1. About 70 percent of existing plant capacity may be retrofitted with lime or limestone FGD systems. The cost of retrofitting is normally 25 to 30 percent higher than the cost of installing scrubbers on a new plant of equal capacity. Older, smaller existing plants are more difficult and costly to retrofit than newer, larger existing plants. (See Chapter 11.)

Use of Low-Sulfur Coal and Washing of High-Sulfur Coal
  1. Most of the coal from eastern resources has a high sulfur content. Of the more limited eastern low-sulfur coal, a large fraction is held by owners who have dedicated these resources to metallurgical use. Washing of the high-sulfur eastern coals could, on average, reduce their sulfur content by about 40 percent (i.e., from a sulfur content of 3.5 percent to 2.1 percent). The amount of such reduction depends on the characteristics of the particular coal used. Coal washing will be of some benefit in reducing emissions of sulfur oxides. Conventional physical cleaning will reduce the total sulfur emitted by power plants by significant amounts (of the order of 40 percent overall) but it will not, in general, result in coals with a sulfur content meeting the New Source Performance Standards for SOx. However, coal preparation can reduce the sulfur content to levels that are permitted by the State

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Implementation Plans for existing plants in some rural areas. (See Chapter 10.)

  1. Large quantities of low-sulfur coal are found in the western U.S. Although new plants can be designed to burn these coals efficiently, in existing plants the boilers must be derated (i.e., operate at less than design capacity) to operate satisfactorily. Moreover, the transport of low-sulfur western coals to eastern markets will require construction of major additonal transport facilities. (See Chapter 10.)

  2. By shifting available low-sulfur coal away from plants that could burn higher sulfur coal and still meet ambient sulfur dioxide standards to plants in regions not meeting ambient standards for sulfur dioxide, some improvement in compliance with applicable ambient air quality standards for sulfur dioxide could be achieved. However, such shifting of low-sulfur coal will not reduce the total amount of sulfur in the atmosphere; therefore, this strategy should be considered at best an interim measure only. The potential for increasing ambient sulfate concentrations in downwind areas should be carefully assessed before any such strategy is implemented. (See Chapters 6, 7, 10, and 13.)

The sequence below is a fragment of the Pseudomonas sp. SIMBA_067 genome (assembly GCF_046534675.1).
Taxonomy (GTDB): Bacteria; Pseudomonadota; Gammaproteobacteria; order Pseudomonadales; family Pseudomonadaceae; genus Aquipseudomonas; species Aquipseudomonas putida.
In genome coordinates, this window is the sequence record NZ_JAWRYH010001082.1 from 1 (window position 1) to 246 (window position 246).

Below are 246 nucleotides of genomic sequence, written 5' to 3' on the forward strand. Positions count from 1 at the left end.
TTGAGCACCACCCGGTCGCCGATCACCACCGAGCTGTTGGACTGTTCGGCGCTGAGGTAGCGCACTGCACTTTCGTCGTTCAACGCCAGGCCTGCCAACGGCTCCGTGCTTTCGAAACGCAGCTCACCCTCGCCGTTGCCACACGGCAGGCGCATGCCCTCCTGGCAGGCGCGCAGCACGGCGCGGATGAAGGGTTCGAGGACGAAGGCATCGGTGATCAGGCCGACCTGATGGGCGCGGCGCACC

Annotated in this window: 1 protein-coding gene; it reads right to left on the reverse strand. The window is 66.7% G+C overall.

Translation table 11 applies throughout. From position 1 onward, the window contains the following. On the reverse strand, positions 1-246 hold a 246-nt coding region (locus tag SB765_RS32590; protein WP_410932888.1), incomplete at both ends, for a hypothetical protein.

3. Caution must be exercised in the substitution of low-sulfur coal in existing power plants, since there is a resultant risk of increasing emissions and ambient concentrations of particulate matter. The efficiency of devices for the removal of particulate matter, especially electrostatic precipitators, is decreased for fly ash from low-sulfur coals. Hence, a decrease in sulfur dioxide by fuel substitution may result in greater emissions of particulate matter, including any trace metals present in the coal. Such problems could be minimized by appropriate modification of equipment or process conditions or both. (See Chapter 10.)

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Tall Stacks and Intermittent Control Systems (ICS)
  1. Tall stacks and/or intermittent control systems make it possible to meet ambient sulfur dioxide standards in carefully defined situations. The attractiveness of these systems lies in their low operating and capital costs, estimated to be 0.15 to 0.4 mill/kwh and $4 to $10/kw, respectively. The Committee does not recommend their use unless it is for carefully defined situations for an interim period until other strategies (e.g., flue gas desulfurization, low-sulfur fuel) can be implemented, or until further data are accumulated which would justify making them permanent. The application of tall stacks and/or intermittent control systems will not reduce total emissions of sulfur oxides to any significant degree; thus, this strategy does not decrease the total amount of sulfate in the regional atmosphere. The potential for increasing ambient sulfate concentrations in downwind areas should be carefully considered in advance, and effects on ambient concentrations monitored, if such a strategy is implemented. (See Chapter 12.)

Recommended Decisions and Decision Processes for Abatement Strategies
  1. Methodology is available for analyzing decisions among abatement alternatives: the deleterious consequences of sulfur oxide emissions to human health, ecological systems, material property, and aesthetic valued should be evaluated and compared (for each power plant in a region) with the additional cost imposed on the generation of its electricity by the abatement methods. The calculation thus involves a comparison of marginal cost with marginal benefit for each power plant within the regional system of electric generation and air quality. However, conclusions drawn from the application of this methodology must of necessity reflect the adequacy of the information available at the time of application; at the present time uncertainty in

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many critical variables and relationships severely limits the conclusions that can be drawn as to the best strategy alternatives for controlling sulfur oxide emissions. By assessing in probabilistic terms the respective costs and benefits for various alternative strategies, the methodology can indicate where, on the basis of the limited information available, stringent control is desirable and where more information would be advisable before a commitment to a particular emissions control strategy is made. (See Chapter 13.)